If you have a project that involves any type of process improvement, a SIPOC Model is a great tool to get your team started.
And you don’t need to have six sigma training to use this simple tool.
It’s a great tool to facilitate discussion and common understanding when dealing with processes that can be complex – and gets you off to a great start.
After you read how to conduct a SIPOC analysis, download the SIPOC template to share it with your team. It includes the details for easily creating a SIPOC with your team.
When to Use a SIPOC
Use a SIPOC model when…
- your team needs clarity on the scope, boundaries, and high-level information about a process you want to better understand or improve.
- you’re developing a new process.
- you want to first get a high-level view of a process before digging into details.
Why Use a SIPOC Model
Because the SIPOC is not a full process flow diagram, and only identifies high-level components, it helps the team get an easy start to identifying process components.
Afterward, you can get down to having further discussions about what the process will entail or how to improve it.
It helps your team get clear on the scope and boundaries of what’s to be considered in the work you’ll focus on.
You can’t discuss with your team how to improve if you don’t have a clear group understanding of what’s involved or included.
Also, because it’s a simplified process overview, it’s easy to share with others. It can facilitate communication across multiple audiences.
The SIPOC model has the following benefits:
- It facilitates discussion and gives a high-level view of what’s included in your process.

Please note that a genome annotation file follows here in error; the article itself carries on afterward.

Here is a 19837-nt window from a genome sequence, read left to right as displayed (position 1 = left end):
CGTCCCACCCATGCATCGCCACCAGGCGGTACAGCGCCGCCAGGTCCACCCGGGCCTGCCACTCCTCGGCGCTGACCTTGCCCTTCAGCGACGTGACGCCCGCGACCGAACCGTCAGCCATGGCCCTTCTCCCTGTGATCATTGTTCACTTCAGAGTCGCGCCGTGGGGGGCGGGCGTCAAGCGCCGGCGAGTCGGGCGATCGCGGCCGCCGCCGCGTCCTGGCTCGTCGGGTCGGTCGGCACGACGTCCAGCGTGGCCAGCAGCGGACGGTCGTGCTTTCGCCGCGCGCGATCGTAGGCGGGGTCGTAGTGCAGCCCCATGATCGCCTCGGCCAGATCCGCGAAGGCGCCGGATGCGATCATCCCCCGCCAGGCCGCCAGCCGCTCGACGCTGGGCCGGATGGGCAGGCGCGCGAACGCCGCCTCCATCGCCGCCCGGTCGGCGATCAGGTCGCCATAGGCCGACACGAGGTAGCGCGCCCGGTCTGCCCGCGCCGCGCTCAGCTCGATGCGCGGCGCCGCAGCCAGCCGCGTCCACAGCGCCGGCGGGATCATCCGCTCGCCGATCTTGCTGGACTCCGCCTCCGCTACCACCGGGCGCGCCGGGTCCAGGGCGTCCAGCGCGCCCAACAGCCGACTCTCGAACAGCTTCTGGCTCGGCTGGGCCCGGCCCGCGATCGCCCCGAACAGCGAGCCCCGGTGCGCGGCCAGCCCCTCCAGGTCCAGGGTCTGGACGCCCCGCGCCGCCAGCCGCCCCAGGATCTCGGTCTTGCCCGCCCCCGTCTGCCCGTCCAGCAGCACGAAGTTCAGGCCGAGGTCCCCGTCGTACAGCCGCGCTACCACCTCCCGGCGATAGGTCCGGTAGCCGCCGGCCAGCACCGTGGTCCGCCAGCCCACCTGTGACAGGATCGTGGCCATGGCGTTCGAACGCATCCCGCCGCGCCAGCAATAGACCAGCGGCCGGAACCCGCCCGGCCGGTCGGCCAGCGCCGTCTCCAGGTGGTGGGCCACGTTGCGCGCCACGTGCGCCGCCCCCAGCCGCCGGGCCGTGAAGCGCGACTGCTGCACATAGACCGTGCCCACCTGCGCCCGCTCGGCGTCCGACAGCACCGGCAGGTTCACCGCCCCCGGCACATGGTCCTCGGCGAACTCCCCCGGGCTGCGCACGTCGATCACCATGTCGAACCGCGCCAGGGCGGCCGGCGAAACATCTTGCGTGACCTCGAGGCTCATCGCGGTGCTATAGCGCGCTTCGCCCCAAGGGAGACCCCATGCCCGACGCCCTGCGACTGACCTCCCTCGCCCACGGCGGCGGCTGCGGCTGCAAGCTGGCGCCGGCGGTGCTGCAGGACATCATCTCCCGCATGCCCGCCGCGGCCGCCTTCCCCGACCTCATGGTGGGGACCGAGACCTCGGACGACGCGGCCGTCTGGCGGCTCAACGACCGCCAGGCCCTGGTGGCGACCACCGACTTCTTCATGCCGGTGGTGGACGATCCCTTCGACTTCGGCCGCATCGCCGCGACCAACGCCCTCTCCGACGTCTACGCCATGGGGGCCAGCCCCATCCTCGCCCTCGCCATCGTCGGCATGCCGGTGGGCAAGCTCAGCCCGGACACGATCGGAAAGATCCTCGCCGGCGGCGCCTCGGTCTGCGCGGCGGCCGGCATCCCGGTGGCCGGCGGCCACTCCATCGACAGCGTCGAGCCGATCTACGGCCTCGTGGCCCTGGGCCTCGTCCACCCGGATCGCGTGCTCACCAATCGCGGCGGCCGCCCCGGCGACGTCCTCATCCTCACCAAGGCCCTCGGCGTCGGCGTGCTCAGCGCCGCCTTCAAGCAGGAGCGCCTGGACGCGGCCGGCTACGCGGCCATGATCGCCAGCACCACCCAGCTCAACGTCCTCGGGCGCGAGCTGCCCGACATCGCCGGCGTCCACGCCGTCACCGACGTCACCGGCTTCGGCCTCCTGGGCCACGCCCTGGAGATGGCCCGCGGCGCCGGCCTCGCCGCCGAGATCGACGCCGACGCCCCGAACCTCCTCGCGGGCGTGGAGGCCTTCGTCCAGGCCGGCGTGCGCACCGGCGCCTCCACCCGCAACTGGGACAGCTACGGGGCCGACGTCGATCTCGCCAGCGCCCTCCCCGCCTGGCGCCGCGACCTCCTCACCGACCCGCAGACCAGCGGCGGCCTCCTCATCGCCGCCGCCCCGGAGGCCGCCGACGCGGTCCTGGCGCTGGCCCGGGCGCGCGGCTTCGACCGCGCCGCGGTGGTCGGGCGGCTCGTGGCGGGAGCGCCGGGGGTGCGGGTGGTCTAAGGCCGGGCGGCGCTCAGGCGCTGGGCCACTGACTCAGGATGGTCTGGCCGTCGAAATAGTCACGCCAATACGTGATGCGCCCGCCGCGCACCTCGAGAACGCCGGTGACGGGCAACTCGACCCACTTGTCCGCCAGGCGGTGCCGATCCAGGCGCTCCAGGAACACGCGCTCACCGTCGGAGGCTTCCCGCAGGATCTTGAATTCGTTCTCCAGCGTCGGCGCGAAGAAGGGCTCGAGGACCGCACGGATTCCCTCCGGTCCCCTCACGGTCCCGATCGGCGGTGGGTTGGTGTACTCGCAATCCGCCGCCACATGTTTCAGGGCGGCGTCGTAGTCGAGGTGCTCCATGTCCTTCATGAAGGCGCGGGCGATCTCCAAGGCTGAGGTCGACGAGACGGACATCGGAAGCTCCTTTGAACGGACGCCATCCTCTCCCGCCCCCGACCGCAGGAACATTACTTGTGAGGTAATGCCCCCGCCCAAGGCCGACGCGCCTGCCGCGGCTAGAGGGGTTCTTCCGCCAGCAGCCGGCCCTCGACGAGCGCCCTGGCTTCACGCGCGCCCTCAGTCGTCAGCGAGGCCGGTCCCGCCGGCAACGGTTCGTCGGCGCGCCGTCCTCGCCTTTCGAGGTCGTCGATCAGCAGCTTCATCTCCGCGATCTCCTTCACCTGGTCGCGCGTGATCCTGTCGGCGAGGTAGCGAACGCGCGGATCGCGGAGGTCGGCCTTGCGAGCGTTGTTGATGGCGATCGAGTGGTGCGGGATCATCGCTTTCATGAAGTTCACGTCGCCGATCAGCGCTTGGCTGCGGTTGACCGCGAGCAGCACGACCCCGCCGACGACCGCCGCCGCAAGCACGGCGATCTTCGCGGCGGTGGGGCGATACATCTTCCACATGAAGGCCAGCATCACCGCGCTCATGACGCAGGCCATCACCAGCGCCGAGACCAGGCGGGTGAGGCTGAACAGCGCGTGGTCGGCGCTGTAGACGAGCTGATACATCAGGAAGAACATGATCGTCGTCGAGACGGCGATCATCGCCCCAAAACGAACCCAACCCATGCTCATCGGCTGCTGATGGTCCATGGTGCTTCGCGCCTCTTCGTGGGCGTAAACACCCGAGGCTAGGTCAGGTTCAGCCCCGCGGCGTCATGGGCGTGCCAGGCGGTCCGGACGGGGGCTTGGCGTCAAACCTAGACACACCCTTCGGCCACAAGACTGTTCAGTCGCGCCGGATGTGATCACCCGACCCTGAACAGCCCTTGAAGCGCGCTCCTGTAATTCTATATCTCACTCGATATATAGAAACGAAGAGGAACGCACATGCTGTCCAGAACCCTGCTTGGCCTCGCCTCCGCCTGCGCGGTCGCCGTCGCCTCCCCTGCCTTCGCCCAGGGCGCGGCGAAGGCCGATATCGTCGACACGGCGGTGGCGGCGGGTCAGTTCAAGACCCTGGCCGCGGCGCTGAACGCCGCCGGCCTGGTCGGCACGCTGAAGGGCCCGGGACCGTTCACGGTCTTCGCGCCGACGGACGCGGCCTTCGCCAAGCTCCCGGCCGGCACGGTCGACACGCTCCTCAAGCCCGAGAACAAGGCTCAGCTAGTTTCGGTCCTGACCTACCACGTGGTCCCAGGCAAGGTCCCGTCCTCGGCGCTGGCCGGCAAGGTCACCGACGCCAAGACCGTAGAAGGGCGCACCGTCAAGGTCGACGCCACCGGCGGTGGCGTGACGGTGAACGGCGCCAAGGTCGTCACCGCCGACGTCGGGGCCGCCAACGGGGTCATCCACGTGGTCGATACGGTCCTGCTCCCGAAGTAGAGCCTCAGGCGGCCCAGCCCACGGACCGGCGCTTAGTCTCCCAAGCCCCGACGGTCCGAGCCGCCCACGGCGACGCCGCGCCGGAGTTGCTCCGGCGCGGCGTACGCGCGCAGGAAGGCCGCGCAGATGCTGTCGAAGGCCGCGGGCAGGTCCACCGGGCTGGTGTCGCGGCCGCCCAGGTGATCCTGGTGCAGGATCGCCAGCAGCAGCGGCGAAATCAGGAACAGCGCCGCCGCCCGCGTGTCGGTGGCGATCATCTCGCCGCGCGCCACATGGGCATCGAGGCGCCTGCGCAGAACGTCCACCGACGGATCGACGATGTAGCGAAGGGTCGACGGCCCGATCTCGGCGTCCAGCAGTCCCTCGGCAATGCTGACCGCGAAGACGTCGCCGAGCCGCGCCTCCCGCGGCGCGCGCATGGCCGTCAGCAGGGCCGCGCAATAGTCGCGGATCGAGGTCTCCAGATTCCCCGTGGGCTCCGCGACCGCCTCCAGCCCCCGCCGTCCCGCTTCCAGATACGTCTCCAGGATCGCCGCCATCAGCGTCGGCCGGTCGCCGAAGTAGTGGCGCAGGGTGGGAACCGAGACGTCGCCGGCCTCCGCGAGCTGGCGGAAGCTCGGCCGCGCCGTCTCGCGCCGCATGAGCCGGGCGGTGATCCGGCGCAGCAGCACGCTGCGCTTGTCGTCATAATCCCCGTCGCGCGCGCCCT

- It gives you a good enough understanding before you do any further deep dive into your process.
- It helps you more clearly define the scope of your process and discussion.
- It helps you see inputs and outputs that could potentially be measured.
- It gives you an easy way to communicate with others about your process.
What is a SIPOC Model?
A SIPOC Model is an exercise that gives you and your team good information for projects or process improvement initiatives.
SIPOC is actually an acronym with letters that indicate each process component being evaluated:
S = SUPPLIER:
The supplier is the person or entity that provides resources needed to create value for the customer. They could be the supplier of raw materials, manufactured items, or information. These suppliers could be vendors, employees, or manufacturing facilities.
If creating a new process or product, or changing a current one, ask these questions:
What organization, vendor, team, or system provides inputs or anything needed by this activity?
I = INPUT:
This is what’s being provided by the supplier and will help create the value or solve the problem for the customer. It may Is it materials or information or both?
Ask what products, materials, information, data, or other items are needed or used as an input to this activity?
P = PROCESS
The series of steps taken to convert the input to an output that gives you the product or service. Keep in mind that at this point you’re staying very high-level. You’re not drawing out a full process flow diagram. Instead, you simply want to get the high-level steps involved in your discussion.
Ask what high-level steps are taken to turn the inputs to outputs?
O = OUTPUT
The resource or service produced by the process. It could also include any by-products that are not used by anyone. For example, if your process produces waste products that must be disposed of, consider that also.
Ask what products, materials, information, data, or items used by a customer result from this activity?